PHOENIX - Arizona's healthcare program for those with low incomes is not doing a good job of investigating potential incidents of fraud or abuse committed by providers or patients, the state Auditor General's Office has concluded.
The new report finds that the Arizona Health Care Cost Containment System has taken more than a year to initiate or complete preliminary investigation of more than half of potential fraud and abuse cases that were open in May when auditors looked at the agency's records. And that, said Auditor General Lindsey Perry, comes at a cost.
“Untimely fraud and abuse investigations could result in AHCCCS making unnecessary payments,'' she wrote in the report. And Perry said there clearly are such cases.
She pointed out that in the last fiscal year, AHCCCS reported that it either recovered or saved about $48.1 million in state and federal funds. But Perry said if the agency doesn't investigate and resolve cases in a timely manner it “potentially continues to pay thousands of dollars each year to provide healthcare coverage for a member who may have obtained this coverage fraudulently.''
But that's not the only problem.
“Untimely investigations could also delay efforts to recover fraudulent payments and make recovering improper payments more difficult,'' the report states. “Finally, AHCCCS risks compromising its ability to gather evidence and follow leads that might become stale as cases age.''
The problems, the report says, are not limited to patients.
Perry said AHCCCS had not completed a preliminary investigation of 87% of potential provider fraud or abuse to the Attorney General's Office within three months, the time frame established in an agreement between the two agencies. In fact, nearly 60% had been open for longer than a year.
And she said AHCCCS has not reviewed the health plans, with which it contracts to provide direct services to patients, once every three years as required. Lindsey said that goes to the question of whether the agency is making “incentive'' payments to providers for their performance without first determining that the providers actually are eligible.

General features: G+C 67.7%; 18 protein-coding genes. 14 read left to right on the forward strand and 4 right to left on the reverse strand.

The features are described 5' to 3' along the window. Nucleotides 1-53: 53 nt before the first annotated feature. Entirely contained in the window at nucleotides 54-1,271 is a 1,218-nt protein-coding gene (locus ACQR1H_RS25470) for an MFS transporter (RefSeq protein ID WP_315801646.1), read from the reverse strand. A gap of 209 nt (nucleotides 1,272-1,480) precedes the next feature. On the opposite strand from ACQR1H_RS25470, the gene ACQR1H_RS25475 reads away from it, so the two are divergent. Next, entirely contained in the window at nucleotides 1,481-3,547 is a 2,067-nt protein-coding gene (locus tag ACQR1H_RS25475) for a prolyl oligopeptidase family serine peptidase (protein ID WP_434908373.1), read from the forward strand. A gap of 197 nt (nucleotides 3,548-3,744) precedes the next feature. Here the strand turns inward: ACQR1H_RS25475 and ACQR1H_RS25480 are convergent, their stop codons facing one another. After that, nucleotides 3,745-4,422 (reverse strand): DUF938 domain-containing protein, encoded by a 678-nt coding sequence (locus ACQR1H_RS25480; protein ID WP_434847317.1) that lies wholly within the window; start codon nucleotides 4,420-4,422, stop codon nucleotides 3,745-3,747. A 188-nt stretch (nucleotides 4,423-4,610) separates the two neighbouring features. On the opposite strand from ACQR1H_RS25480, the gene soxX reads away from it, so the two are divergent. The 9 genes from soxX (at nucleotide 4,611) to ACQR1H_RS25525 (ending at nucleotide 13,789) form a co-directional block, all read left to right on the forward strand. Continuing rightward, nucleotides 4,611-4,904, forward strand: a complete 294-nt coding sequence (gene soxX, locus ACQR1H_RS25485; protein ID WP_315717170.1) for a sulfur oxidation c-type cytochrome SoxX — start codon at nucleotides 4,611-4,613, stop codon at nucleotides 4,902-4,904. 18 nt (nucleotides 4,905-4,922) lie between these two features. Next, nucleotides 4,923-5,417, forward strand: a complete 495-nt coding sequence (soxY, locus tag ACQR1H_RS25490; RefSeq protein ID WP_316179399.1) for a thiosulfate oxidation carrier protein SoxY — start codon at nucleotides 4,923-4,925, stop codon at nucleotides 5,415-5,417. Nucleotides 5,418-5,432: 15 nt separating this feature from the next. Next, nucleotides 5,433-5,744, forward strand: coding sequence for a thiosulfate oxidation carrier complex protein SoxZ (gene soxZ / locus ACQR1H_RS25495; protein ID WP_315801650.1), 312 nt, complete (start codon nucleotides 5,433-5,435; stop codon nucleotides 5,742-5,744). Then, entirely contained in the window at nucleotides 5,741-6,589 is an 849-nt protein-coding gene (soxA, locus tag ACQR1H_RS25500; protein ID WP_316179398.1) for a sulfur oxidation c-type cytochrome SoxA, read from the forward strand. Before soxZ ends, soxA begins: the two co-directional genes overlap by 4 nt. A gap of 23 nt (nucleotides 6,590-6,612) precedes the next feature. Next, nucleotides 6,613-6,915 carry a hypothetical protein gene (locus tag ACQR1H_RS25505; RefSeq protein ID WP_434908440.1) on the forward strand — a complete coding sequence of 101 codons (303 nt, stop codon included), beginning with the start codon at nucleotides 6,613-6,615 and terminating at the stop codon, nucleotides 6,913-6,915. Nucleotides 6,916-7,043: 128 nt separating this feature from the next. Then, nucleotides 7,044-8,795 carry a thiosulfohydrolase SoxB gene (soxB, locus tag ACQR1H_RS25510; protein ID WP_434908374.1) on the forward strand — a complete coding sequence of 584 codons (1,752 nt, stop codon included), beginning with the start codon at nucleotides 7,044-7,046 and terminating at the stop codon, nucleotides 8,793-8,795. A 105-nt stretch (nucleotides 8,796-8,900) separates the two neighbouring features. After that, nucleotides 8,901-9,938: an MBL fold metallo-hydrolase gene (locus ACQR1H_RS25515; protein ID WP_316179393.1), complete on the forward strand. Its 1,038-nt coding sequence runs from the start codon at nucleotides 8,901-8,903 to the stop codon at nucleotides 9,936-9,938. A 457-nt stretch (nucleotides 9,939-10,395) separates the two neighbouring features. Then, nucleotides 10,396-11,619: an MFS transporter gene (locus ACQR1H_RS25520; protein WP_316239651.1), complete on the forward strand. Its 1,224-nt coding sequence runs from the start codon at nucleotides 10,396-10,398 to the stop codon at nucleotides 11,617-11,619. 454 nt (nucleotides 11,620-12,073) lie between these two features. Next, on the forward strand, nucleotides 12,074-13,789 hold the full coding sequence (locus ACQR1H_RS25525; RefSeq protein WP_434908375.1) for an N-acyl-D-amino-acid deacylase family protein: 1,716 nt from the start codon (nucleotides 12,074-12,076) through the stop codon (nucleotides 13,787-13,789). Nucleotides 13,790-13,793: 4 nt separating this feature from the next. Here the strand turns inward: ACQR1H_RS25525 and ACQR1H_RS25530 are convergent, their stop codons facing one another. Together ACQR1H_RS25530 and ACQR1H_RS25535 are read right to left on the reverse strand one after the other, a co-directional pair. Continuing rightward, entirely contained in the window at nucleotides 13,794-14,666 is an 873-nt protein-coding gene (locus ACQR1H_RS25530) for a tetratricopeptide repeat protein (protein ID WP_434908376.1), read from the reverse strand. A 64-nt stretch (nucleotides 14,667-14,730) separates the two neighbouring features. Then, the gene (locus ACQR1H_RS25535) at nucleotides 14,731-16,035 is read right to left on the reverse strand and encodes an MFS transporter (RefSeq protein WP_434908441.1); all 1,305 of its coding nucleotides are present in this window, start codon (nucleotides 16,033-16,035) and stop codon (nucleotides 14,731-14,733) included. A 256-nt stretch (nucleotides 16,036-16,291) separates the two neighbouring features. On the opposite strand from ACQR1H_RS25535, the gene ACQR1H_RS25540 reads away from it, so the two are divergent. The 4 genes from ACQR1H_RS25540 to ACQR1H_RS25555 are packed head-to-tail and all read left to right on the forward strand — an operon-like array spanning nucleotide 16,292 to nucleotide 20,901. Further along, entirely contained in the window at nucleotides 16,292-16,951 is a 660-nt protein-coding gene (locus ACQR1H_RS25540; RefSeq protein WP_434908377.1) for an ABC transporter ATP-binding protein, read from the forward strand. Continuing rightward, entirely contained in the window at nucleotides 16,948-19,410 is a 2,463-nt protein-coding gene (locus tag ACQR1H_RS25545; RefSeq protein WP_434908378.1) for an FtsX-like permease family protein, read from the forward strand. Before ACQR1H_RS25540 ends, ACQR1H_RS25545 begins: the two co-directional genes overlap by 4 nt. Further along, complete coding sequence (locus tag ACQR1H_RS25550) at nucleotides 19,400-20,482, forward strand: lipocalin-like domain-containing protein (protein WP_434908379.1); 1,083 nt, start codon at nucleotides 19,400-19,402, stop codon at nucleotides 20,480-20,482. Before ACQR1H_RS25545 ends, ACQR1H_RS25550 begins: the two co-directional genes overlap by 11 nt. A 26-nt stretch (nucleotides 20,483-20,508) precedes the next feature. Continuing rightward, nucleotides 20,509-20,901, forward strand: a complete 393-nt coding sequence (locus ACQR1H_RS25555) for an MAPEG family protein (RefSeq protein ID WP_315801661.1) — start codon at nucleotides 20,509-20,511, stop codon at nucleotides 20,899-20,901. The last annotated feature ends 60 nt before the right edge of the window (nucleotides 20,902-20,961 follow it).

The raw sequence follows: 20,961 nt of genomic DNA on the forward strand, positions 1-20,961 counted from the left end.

AHCCCS, formed in 1982, is the state's Medicaid program.
Unlike some Medicaid fee-for-service programs that operate in other states, AHCCCS makes regular payments to provider organizations who, in turn, provide direct care to “members.'' About 2.4 million Arizonans receive care under one of several AHCCCS programs. About 38% are children.
Most of the estimated $21.4 billion cost is picked up by the federal government, with the $2.7 billion in state costs making it the largest item in the budget.
AHCCCS, in a response to the audit, said part of the problem was related to the COVID outbreak.
“Investigators were not able to conduct-in person visits to homes and schools as part of their investigations, which impacted their ability to verify the reported number of members living in the home and contributing to the household,'' the report said,
The agency said those visits resumed in January.
That, however, still left the issues of staff turnover and an insufficient number of investigators. And while the agency said it is bringing new people on board, it said it can take a year to properly train them.
Perry, however, said AHCCCS needs to do more.
She said the agency needs to conduct a workload and cost analysis to evaluate whether its funding and staffing levels are sufficient for timely investigating fraud and abuse incidents. And if it is not, Lindsey said, AHCCCS should work with the legislature to provide more funds.
The report found some incidents that auditors decided to single out for special mention.
One goes back to August 2014 with allegations that another adult was living in and contributing financially to the household. Had this person's income been included in the application, the household would not have been eligible for AHCCCS coverage, according to the report.
Perry said that AHCCCS, as allowed by its process, did not assign it for investigation until October 2018.
But even then, she said, the agency did not complete its preliminary inquiry within the year as required under its policy.
As of this past July, Perry said the case was still under investigation. AHCCCS said it was having difficulty in subpoenaing needed information from the member and the member's employer because the member had moved and changed jobs multiple times since 2014.
And, as of July, the individuals involved are still enrolled.
“As a result, AHCCCS has continued, for nearly eight years, to pay hundreds of dollars each every month in capitation payments for members who may be ineligible for healthcare coverage,'' Perry said.